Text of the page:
What does our self-driving future look like? This week Paul Ford and Rich Ziade cover, in Rich’s words, “Bluetooth headsets, my mother, and self-driving cars.” They start with a discussion on the shortcomings of video-conferencing systems; segue with a breakdown of Rich’s mother’s experiences with Uber; and wrap up with speculation about a world of self-driving cars (including a full breakdown of the distribution chain for what will surely come to fruition someday, Uber Baby Lamb).

Aug 30, 2016

The history and the future of geotagging: this week Paul Ford and Rich Ziade talk to Aaron Straup Cope, a programmer who works with maps and geographical datasets. The conversation covers his time as one of Flickr’s earliest employees, data visualization, gazetteers, the evils of Walmart, geocoding (and reverse geocoding), and one of the most controversial decisions in online mapping—Google’s decision to cut off the poles and make the world a square.

Aug 23, 2016

Helping women build million-dollar businesses: this week Paul and Rich talk to Julia Pimsleur, founder of the Little Pim foreign language-learning series and author of Million Dollar Women: The Essential Guide for Female Entrepreneurs Who Want to Go Big. They discuss her career trajectory, from documentary filmmaker to nonprofit fundraiser to entrepreneur, and talk about her experiences raising venture capital—and how the specific challenges for women in the VC world led her to start teaching other female entrepreneurs.

Aug 16, 2016

The evolution of MetaFilter: this week Paul Ford and Rich Ziade talk to Matt Haughey, the founder of MetaFilter, the collection of sites and communities that Paul describes as “one of the real success stories of the web.” The conversation covers Matt’s early career at Pyra Labs, the accessibility of digital technologies, his current job as a writer for Slack, and how if you spend enough time publishing online, you’ll inevitably attract the attention of two groups — trolls and lawyers.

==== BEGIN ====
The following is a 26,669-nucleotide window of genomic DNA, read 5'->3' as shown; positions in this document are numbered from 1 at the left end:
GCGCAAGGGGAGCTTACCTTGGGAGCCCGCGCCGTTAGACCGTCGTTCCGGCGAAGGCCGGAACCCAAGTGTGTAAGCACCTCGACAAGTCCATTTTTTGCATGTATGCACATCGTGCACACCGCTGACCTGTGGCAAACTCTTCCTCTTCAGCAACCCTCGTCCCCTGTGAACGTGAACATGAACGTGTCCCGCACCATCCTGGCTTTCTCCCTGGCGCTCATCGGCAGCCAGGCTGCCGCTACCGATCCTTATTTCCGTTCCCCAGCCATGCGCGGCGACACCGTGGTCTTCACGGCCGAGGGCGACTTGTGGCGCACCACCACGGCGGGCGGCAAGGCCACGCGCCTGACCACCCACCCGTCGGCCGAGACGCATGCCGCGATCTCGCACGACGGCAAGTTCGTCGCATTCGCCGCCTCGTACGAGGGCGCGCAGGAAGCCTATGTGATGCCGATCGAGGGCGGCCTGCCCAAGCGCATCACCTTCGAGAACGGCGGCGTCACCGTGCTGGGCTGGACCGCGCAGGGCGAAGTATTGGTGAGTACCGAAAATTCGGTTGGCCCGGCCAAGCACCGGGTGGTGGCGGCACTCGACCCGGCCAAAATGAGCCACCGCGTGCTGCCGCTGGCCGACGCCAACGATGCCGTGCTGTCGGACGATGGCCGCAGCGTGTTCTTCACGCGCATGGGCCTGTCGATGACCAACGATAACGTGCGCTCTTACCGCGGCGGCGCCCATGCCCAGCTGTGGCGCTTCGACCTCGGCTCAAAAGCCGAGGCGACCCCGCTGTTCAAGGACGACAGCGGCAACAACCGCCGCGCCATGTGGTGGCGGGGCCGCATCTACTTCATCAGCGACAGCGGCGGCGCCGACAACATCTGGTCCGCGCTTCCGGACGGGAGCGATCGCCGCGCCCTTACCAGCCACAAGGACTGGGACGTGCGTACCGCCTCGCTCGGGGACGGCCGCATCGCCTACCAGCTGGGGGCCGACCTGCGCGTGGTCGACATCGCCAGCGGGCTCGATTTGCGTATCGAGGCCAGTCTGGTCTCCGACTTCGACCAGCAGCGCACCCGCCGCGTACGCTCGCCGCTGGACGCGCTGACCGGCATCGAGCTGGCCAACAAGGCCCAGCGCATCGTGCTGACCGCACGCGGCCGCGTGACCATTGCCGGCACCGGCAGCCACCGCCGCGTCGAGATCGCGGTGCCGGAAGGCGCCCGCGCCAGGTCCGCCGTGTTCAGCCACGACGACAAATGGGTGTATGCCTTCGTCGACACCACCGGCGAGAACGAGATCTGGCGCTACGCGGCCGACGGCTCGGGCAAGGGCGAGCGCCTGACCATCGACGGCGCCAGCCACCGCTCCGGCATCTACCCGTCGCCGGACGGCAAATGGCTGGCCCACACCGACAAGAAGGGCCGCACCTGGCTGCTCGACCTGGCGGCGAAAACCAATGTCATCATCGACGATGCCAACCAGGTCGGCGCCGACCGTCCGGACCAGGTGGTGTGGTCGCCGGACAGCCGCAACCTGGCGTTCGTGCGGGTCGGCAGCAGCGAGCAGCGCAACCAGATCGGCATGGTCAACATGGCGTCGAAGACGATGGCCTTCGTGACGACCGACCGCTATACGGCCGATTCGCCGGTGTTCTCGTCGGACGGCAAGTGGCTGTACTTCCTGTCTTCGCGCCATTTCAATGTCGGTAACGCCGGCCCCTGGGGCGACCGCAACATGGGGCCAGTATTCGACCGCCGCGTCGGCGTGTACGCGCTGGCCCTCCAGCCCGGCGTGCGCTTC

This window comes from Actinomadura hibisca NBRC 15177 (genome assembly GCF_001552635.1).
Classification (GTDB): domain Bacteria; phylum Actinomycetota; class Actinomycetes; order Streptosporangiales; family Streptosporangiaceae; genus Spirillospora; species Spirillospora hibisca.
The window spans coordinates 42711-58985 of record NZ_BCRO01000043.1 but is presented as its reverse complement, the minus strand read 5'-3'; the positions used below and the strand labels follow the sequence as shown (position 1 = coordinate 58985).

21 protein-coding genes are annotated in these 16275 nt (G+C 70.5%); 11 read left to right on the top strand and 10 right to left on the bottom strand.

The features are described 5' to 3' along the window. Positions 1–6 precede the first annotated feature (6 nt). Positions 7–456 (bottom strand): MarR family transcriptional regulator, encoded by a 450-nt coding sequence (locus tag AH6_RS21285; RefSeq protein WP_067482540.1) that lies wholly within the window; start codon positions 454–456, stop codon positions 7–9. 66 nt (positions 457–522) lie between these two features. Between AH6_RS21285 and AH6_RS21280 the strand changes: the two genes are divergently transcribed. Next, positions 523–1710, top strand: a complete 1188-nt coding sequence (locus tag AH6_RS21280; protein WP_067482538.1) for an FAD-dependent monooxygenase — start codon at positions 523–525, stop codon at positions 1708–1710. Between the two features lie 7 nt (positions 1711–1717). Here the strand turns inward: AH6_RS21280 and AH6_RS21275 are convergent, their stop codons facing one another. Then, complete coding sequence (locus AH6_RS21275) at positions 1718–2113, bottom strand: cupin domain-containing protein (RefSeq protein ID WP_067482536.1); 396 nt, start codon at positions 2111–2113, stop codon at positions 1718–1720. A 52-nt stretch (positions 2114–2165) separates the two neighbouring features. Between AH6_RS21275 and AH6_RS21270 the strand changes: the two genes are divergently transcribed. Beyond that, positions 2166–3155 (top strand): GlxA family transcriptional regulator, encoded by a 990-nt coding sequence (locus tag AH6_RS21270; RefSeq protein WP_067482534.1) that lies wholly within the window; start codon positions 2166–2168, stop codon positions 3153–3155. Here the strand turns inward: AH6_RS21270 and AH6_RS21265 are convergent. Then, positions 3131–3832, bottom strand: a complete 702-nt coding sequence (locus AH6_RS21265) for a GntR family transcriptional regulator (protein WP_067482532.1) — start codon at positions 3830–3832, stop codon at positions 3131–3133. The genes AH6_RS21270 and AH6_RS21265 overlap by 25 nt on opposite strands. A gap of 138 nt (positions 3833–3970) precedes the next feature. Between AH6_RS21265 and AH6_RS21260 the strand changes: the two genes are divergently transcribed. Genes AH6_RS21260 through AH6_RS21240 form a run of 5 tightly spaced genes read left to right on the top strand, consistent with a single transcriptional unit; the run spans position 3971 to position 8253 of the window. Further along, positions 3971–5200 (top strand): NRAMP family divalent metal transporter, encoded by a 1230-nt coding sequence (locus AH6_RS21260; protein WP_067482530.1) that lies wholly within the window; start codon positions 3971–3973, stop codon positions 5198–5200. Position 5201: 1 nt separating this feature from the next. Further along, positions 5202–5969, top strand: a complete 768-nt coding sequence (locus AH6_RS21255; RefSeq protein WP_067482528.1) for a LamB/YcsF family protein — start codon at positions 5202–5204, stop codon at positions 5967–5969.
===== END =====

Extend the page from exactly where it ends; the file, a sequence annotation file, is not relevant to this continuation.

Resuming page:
Aug 9, 2016

From digital journalism to virtual reality: this week, Paul Ford and Rich Ziade talk to Elizabeth Spiers, whom Paul describes as “both a human being and essentially a human media platform.” (Elizabeth scales the description back a bit with “digital media nerd.”) She chronicles her career, from founding editor of Gawker to “launch consultant” for digital products, and they discuss her brand-new company, The Insurrection, a research firm that specializes in VR.

Aug 2, 2016

Verizon just bought Yahoo, but what exactly did they get? This week, Paul Ford and Rich Ziade discuss the acquisition of the beleaguered Yahoo, and mull over the long games of companies like Verizon, Google, Facebook, and Apple. They also consider the failed tech acquisitions of old, build the ideal media and tech conglomerate, and finally address the way Paul pronounces “Yahoo.”

Jul 26, 2016

Do we need so many NDAs? This week Paul Ford and Rich Ziade discuss the proliferation of the non-disclosure agreement in the tech world and beyond, and hammer out what’s really necessary in a business contract. They talk about verbal NDAs and frieNDAs, legalese, a dentist who gives great advice, Paul’s parking spot, and the time Rich sang the Google terms of service in the style of GWAR (yes, in front of other people). They also read and debate a listener’s letter on universal basic income.

Jul 19, 2016

How does a content strategist see the web? This week Paul Ford and Rich Ziade talk to Karen McGrane, a user-experience expert who writes books, gives speeches, leads workshops, and takes on a variety of web projects with her agency Bond Art + Science. Topics covered include the bold fashions of the dot-com era (many buckles); nightmare pitch meetings involving handcuffs and action figures; introductory email etiquette; and Paul’s formal apology to the International Association for Pawn Shop Owners.

Jul 12, 2016

Marissa Mayer’s Yahoo acquisitions: this week Paul and Rich start the discussion with a recent Gizmodo article about the fate of all 53 companies Yahoo has purchased under Mayer’s leadership. Topics covered include acqui-hires, managing up vs managing down, Silicon Valley’s disdain for humans doing normal human things,  and Rich’s favorite Yahoo acquisition, Summly. They also float an alternate title for the episode: “Daddy Issues.”